My working condition at that time, was only adding salt to the freshly opened wound. I wouldn’t even have called it ideal for the healthiest person, because it absolutely was far from it. Even so, people only see what they like to see. It was prestige over peace of mind for quite some time. I didn’t have the heart to quit, because I couldn’t bear seeing my family get so disappointed. I remember thinking to myself back then, not only am I already a physical burden to them, I absolutely cannot afford to be an economical burden as well. I still badly needed something for them to be proud of, and I thought I was in the right position/job to do so, so I stuck around.
Looking back, no wonder I started developing anxiety and getting panic attacks. After a while, it just became too much for me. Work was getting more and more physically demanding and emotionally draining. I was still trying to find a medicine regime that worked best for me, and all those times I was still rejecting the fact that something is not right with me. I felt that the idea of me being a cripple was absolutely abhorrent. How can I be so successful if I’m a cripple?. I practically fell down a deep self-hating spiral. Every medicine I had to take felt like a punishment, so I would purposely not take them when I needed to, which resulted in poor blood flow, and ergo really bad migraines, almost on a daily basis.
I used to wake up in the morning and instantly cry my eyes out over the fact that I still had to wake up and go through another day, to live through even more pain. To this day, I honestly can’t find anything more painful than that feeling, and I truly hope I won’t have to ever go through that again. It was getting really hard to hold your chin up when all you had in mind was bloody hell, even my own heart hates me this much. I believe I was lucky enough to finally feel that I needed to heal myself, at least mentally. I just couldn’t go on another day channeling all the negativity, and I can’t be more thankful that I chose to keep hope alive and decided to take steps to get better.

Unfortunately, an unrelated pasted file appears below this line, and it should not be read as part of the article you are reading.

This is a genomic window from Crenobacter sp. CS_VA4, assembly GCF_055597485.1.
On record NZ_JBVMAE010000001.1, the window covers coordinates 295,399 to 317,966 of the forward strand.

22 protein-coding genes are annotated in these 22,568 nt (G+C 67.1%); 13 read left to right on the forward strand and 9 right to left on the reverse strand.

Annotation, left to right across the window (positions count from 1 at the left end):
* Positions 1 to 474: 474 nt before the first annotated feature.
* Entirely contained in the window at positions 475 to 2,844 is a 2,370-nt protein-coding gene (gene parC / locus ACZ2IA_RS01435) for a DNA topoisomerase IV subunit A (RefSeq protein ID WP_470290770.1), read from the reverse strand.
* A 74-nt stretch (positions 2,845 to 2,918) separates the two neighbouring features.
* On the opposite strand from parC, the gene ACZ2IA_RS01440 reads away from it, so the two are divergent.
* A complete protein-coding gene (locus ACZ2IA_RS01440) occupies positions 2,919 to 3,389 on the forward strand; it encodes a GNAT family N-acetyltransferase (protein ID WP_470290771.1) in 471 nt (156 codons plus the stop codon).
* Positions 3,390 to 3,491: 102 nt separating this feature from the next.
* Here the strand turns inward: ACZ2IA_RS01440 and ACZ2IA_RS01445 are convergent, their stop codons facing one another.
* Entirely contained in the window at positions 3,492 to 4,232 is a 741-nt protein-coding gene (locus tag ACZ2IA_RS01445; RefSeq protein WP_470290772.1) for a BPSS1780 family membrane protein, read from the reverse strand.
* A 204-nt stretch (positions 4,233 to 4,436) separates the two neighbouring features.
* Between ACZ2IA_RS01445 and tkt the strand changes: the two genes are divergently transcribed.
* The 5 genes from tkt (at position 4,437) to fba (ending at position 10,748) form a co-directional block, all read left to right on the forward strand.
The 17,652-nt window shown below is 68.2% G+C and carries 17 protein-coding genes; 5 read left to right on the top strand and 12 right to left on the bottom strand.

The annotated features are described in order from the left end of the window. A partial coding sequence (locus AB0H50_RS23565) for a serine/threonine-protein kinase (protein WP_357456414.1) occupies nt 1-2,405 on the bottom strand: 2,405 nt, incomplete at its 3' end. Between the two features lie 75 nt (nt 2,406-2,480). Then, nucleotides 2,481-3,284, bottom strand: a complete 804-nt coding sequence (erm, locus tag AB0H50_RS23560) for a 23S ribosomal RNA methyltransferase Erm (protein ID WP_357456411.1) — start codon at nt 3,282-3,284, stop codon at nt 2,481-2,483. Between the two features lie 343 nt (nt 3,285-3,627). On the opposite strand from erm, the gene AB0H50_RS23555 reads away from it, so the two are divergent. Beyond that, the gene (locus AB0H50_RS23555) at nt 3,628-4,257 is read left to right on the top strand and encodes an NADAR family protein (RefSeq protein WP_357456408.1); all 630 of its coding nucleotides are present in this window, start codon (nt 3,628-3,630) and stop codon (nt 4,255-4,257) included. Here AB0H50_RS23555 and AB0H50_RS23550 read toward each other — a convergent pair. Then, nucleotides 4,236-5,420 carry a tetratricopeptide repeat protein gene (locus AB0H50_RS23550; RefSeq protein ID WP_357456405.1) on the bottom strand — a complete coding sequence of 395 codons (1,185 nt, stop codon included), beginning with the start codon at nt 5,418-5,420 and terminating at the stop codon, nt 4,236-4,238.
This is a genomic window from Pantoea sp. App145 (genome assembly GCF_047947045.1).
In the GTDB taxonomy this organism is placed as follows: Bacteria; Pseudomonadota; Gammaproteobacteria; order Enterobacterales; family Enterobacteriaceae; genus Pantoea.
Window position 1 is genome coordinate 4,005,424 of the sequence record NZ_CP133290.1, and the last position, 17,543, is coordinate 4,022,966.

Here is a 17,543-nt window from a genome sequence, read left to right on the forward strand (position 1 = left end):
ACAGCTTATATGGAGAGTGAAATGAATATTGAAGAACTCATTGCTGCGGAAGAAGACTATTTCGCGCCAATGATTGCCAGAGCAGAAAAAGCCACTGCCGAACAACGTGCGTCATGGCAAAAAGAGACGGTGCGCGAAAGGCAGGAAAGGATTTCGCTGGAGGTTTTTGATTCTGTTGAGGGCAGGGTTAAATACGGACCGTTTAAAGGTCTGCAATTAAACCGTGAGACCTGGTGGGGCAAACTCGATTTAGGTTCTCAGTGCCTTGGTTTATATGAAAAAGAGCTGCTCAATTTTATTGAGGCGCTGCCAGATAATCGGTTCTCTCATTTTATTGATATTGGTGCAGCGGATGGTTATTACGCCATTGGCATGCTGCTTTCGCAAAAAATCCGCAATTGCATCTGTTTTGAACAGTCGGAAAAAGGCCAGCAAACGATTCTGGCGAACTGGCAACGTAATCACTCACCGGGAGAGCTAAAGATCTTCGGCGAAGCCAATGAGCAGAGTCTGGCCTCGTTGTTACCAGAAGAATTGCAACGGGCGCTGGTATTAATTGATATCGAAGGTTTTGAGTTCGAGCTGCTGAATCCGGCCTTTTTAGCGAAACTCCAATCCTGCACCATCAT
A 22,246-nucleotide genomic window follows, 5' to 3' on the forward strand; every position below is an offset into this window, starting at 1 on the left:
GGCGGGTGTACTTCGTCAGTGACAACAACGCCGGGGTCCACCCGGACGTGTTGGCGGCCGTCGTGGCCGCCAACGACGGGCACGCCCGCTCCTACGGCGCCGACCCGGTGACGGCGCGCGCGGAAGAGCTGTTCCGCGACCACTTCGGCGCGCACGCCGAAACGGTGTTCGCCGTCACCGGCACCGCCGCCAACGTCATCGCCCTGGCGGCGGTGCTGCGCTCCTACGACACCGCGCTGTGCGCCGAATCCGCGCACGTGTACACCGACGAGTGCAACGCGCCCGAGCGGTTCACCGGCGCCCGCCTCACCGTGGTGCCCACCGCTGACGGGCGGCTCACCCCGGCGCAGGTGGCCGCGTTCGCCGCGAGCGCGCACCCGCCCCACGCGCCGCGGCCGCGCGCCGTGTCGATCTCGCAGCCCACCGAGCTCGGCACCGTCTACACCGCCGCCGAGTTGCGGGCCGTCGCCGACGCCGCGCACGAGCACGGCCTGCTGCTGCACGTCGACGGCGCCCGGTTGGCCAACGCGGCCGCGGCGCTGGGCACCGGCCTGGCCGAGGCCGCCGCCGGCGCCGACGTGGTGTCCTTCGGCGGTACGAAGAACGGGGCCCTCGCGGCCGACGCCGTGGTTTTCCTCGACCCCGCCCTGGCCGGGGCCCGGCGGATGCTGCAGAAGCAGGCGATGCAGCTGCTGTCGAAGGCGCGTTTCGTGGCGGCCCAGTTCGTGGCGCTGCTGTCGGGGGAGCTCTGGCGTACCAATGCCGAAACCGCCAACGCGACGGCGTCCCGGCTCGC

I finally plucked enough courage to leave the toxic work environment and landed myself in one of the most supportive teams I’ve ever seen. I might sound a bit dramatic here, but a drastic change (for the better!) in the working condition also changed my mind set. Now that I actually get to take breaks (and also days off) to take care of myself, funnily I’ve been finding myself achieving so much more. I remember being a bit afraid that I was throwing away a career that doesn’t just come to anybody easily, and that I would never get the same privileges again. But you know what? I’ve been doing quite alright down here these days. And looking at the upcoming year, it looks like I’m headed for an exciting path up ahead.
I’ve also started rebuilding my social life, this time making sure I surround myself with people who understand and supports me through what I’m dealing with. I think with the growing awareness on mental health issues these days, it’s been getting easier for me to open up to people, and all the support I’ve been getting has been absolutely amazing. Now I see that I don’t have to go through this alone.
(I know it doesn’t look like it, but I swear I was smiling in this picture)
I know I haven’t been physically able to do things like the way I used to force myself to be, but now I’m in a clearer state of mind. I get to listen to what my body is telling me, and now I get to take better care of myself. I doubt that my conditions now can be called ideal, but hey. Now I get to feel better, to actually live and enjoy every second of it. Somewhere along the way, it’s like my mindset evolved into accepting that I’ve got it, so might as well just live and be proud of it.
Sure, there are still moments when I get tired, when I feel scared, when I get the same insecurity or sense of helplessness haunting me from time to time. But quoting the Klaatu song that my late sister used to drive me up the wall with by playing it over and over again, all is lost when one abandons hope. This time I know for sure that as long as I hold on to hope, I’ll be quite alright. I have survived all these years and only God knows how, and as long as the Universe allows it, I know I’ll endure, and my life will be quite alright.